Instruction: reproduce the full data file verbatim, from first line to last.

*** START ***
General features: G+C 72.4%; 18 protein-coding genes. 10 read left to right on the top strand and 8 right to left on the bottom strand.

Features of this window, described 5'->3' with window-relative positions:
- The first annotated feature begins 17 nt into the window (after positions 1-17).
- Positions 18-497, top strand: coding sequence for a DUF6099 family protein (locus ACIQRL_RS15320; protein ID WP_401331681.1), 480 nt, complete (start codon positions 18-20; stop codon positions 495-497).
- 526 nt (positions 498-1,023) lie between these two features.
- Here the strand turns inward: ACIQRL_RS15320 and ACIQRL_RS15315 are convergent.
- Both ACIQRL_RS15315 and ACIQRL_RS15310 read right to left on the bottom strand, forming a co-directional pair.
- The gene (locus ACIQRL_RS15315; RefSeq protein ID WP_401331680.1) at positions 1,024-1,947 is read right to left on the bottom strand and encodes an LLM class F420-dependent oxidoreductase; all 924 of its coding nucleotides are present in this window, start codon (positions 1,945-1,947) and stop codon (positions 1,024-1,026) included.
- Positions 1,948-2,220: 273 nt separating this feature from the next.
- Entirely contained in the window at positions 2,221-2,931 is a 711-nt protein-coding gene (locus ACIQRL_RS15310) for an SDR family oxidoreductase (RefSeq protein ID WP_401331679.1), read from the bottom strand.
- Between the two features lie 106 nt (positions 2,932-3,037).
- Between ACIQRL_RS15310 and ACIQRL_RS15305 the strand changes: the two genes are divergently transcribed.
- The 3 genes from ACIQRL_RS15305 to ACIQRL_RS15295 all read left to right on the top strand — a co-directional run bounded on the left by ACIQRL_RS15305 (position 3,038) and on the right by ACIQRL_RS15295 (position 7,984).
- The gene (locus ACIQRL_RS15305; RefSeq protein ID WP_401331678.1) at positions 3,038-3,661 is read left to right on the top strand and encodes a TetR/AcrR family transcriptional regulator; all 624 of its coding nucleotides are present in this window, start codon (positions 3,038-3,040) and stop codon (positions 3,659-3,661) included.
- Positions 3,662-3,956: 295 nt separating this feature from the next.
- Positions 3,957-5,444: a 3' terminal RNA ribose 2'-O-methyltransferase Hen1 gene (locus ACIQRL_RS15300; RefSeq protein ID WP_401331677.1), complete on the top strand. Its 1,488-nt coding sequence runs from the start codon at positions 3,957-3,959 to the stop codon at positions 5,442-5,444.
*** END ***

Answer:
General features: G+C 72.4%; 18 protein-coding genes. 10 read left to right on the top strand and 8 right to left on the bottom strand.

Features of this window, described 5'->3' with window-relative positions:
- The first annotated feature begins 17 nt into the window (after positions 1-17).
- Positions 18-497, top strand: coding sequence for a DUF6099 family protein (locus ACIQRL_RS15320; protein ID WP_401331681.1), 480 nt, complete (start codon positions 18-20; stop codon positions 495-497).
- 526 nt (positions 498-1,023) lie between these two features.
- Here the strand turns inward: ACIQRL_RS15320 and ACIQRL_RS15315 are convergent.
- Both ACIQRL_RS15315 and ACIQRL_RS15310 read right to left on the bottom strand, forming a co-directional pair.
- The gene (locus ACIQRL_RS15315; RefSeq protein ID WP_401331680.1) at positions 1,024-1,947 is read right to left on the bottom strand and encodes an LLM class F420-dependent oxidoreductase; all 924 of its coding nucleotides are present in this window, start codon (positions 1,945-1,947) and stop codon (positions 1,024-1,026) included.
- Positions 1,948-2,220: 273 nt separating this feature from the next.
- Entirely contained in the window at positions 2,221-2,931 is a 711-nt protein-coding gene (locus ACIQRL_RS15310) for an SDR family oxidoreductase (RefSeq protein ID WP_401331679.1), read from the bottom strand.
- Between the two features lie 106 nt (positions 2,932-3,037).
- Between ACIQRL_RS15310 and ACIQRL_RS15305 the strand changes: the two genes are divergently transcribed.
- The 3 genes from ACIQRL_RS15305 to ACIQRL_RS15295 all read left to right on the top strand — a co-directional run bounded on the left by ACIQRL_RS15305 (position 3,038) and on the right by ACIQRL_RS15295 (position 7,984).
- The gene (locus ACIQRL_RS15305; RefSeq protein ID WP_401331678.1) at positions 3,038-3,661 is read left to right on the top strand and encodes a TetR/AcrR family transcriptional regulator; all 624 of its coding nucleotides are present in this window, start codon (positions 3,038-3,040) and stop codon (positions 3,659-3,661) included.
- Positions 3,662-3,956: 295 nt separating this feature from the next.
- Positions 3,957-5,444: a 3' terminal RNA ribose 2'-O-methyltransferase Hen1 gene (locus ACIQRL_RS15300; RefSeq protein ID WP_401331677.1), complete on the top strand. Its 1,488-nt coding sequence runs from the start codon at positions 3,957-3,959 to the stop codon at positions 5,442-5,444.